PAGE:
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NSD2 Enzyme Appears to Prevent Cellular Senescence

New research moves us toward an era where aging can be controlled

Kumamoto University
The human body and the cells that make it up have a "program" for aging. It is thought that there is an accumulation of senescent cells in tissues and organs as we get older.
Professor Mitsuyoshi Nakao

Researchers from Kumamoto University in Japan have used comprehensive genetic analysis to find that the enzyme NSD2, which is known to regulate the actions of many genes, also works to block cell aging. Their experiments revealed 1) inhibition of NSD2 function in normal cells leads to rapid senescence and 2) that there is a marked decrease in the amount of NSD2 in senescent cells. The researchers believe their findings will help clarify the mechanisms of aging, the development of control methods for maintaining NSD2 functionality, and age-related pathophysiology.

As the cells of the body continue to divide (cell reproduction), their function eventually declines and they stop growing. This cellular senescence is an important factor in health and longevity. Cell aging can also be stimulated when genomic DNA is damaged by physical stress, such as radiation or ultraviolet rays, or by chemical stress that occurs with certain drugs. However, the detailed mechanisms of aging are still unknown. Cell aging can be beneficial when a cell becomes cancerous; it prevents malignant changes by causing cellular senescence. On the other hand, it makes many diseases more likely with age. It is therefore important that cell aging is properly controlled.

Although senescent cells lose their proliferative ability, it has recently become clear that senescent cells secrete various proteins that act on surrounding cells to promote chronic inflammation and cancer development. Since senescent cells are more active than expected, cellular aging is thought to be responsible for whole body aging. This idea has been supported by reports of systemic aging suppression in aged mice after removal of accumulated senescent cells. In other words, if you can control cell aging, you may be able to control the progression of aging throughout the body.

The NSD2 enzyme acts to prevent cell aging. LEFT: Suppression of the NSD2 gene in fibroblasts arrested cell proliferation. RIGHT: Suppression of the NSD2 gene induces senescent cells with SA-β-galactosidase positivity.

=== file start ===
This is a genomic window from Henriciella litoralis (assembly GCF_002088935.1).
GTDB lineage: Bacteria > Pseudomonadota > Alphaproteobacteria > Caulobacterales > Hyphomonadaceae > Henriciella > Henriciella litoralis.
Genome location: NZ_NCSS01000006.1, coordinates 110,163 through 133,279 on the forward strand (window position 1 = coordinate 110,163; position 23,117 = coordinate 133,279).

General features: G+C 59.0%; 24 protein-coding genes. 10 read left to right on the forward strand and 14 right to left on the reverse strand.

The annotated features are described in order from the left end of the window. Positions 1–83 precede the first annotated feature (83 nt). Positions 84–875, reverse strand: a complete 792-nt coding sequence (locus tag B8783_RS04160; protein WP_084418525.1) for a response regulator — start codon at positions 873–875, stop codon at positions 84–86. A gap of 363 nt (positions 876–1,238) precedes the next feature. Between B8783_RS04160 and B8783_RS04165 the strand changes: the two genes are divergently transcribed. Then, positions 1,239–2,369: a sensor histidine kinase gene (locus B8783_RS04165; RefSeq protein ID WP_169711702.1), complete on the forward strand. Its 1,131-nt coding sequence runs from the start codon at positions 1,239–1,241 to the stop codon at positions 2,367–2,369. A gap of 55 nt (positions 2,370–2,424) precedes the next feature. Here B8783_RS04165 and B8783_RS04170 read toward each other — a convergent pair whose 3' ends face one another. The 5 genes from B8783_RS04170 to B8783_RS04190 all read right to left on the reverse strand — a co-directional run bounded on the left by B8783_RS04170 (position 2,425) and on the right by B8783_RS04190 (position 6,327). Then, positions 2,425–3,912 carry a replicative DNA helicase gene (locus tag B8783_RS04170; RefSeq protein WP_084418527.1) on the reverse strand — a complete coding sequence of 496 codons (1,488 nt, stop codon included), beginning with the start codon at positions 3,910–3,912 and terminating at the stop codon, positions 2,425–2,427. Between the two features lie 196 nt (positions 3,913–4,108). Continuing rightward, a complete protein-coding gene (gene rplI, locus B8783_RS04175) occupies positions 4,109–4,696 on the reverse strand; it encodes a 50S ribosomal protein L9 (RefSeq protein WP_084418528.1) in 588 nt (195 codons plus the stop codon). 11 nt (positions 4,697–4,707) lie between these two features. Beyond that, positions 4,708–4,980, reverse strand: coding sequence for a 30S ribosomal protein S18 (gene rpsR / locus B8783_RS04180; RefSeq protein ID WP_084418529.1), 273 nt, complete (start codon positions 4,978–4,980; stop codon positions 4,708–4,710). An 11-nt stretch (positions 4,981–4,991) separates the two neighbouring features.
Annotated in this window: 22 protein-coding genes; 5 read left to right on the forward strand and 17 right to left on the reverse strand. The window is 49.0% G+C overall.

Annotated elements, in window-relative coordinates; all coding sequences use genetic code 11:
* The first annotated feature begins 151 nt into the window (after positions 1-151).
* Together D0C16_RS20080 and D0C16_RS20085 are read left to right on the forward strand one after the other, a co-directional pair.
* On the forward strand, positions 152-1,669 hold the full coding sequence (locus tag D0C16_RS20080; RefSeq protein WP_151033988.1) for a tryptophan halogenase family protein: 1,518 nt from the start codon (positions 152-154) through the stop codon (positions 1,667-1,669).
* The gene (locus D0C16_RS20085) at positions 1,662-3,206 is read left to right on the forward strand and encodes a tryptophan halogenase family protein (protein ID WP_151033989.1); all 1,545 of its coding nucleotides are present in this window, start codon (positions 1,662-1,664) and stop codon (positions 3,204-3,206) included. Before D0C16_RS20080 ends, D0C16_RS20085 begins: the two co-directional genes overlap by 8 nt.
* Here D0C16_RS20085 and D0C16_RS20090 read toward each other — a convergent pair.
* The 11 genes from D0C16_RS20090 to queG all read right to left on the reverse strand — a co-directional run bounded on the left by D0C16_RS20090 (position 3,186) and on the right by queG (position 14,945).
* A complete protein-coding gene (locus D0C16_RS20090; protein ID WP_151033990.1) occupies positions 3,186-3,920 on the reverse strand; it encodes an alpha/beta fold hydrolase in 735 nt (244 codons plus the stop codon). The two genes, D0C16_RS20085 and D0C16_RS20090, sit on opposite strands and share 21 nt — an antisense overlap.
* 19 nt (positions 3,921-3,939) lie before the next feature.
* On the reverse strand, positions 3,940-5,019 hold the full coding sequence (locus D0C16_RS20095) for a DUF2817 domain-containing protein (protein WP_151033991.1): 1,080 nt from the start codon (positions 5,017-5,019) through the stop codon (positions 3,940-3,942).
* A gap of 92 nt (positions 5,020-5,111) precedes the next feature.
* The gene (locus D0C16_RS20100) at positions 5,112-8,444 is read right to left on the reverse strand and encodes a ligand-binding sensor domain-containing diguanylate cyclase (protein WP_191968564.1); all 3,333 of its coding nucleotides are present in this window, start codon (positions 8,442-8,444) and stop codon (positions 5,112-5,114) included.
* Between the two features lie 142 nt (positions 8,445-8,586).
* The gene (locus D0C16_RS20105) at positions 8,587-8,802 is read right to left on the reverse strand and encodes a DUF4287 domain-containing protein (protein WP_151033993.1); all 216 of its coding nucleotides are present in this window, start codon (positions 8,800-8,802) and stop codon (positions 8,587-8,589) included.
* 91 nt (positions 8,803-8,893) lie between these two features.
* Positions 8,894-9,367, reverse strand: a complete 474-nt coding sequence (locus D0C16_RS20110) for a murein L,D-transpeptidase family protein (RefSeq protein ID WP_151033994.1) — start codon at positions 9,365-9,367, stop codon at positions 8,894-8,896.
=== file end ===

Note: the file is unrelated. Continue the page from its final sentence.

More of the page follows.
Professor Mitsuyoshi Nakao

When an oncogene is activated and begins to become cancerous, cellular senescence occurs to prevent it. Researchers at Kumamoto University previously reported that senescent cells markedly increased mitochondrial metabolic functions, and that the enzyme SETD8 methyltransferase prevents cellular senescence. Here, they discovered that NSD2 methyltransferase also plays a role in preventing senescence.

Previously, NSD2 was shown to regulate gene function. Furthermore, it was thought that methylation by NSD2 of the histone proteins wrapped around genomic DNA enhanced the function of genes in the vicinity. However, its association with cell aging was unknown. Using comprehensive genetic screening to suppress the action of the NSD2 gene in fibroblasts when knockdown (RNA interference method) was performed, cell senescence was induced and the typical characteristics of senescent cells appeared. In other words, the researchers had found that NSD2 plays a role in preventing cell senescence.

Histone methylation (H3K36me3 barrier) by NSD2 promotes the functions of genes involved in cell proliferation. NSD2 decreases in senescent cells, which causes altered epigenome and gene expression results in loss of cell proliferation and serum response.
Professor Mitsuyoshi Nakao

Next, they comprehensively analyzed all protein-coding gene expressions using mRNA sequencing to explore senescent cells with reduced NSD2. The expression of genes related to cell aging increased and, in particular, the function of genes of proteins that promote cell growth decreased. Histones located in these gene clusters are methylated by NSD2 in proliferating cells, but methylation was found to have decreased in senescent cells with reduced NSD2. Simply put, decreased NSD2 reduces the activities of genes involved in cell growth thus stopping growth.

Researchers then used serum response experiments to examine how NSD2 function is regulated. Normally, cells grow by the actions of proteins that promote growth (growth factors) in serum. Senescent cells, on the other hand, irreversibly stop proliferation and do not typically increase again. The experiment showed that the addition of serum rapidly increased the amount of NSD2, and that NSD2 is required for expression of growth-promoting genes and cell growth. Furthermore, it was found that senescent cells with reduced NSD2 completely lack the ability to grow in serum. Thus, NSD2 is thought to prevent cell senescence by maintaining both cell growth and serum response.

"NSD2 is the fourth protective factor of cellular senescence that our team has identified," said professor Mitsuyoshi Nakao. "With the discovery that NSD2 protects against cellular senescence, this study clarifies a basic mechanism of aging. We expect this to be useful for elucidating aging mechanisms and developing control methods to regulate enzyme activity by chemicals or metabolites."

- This press release was originally published on the Kumamoto University news website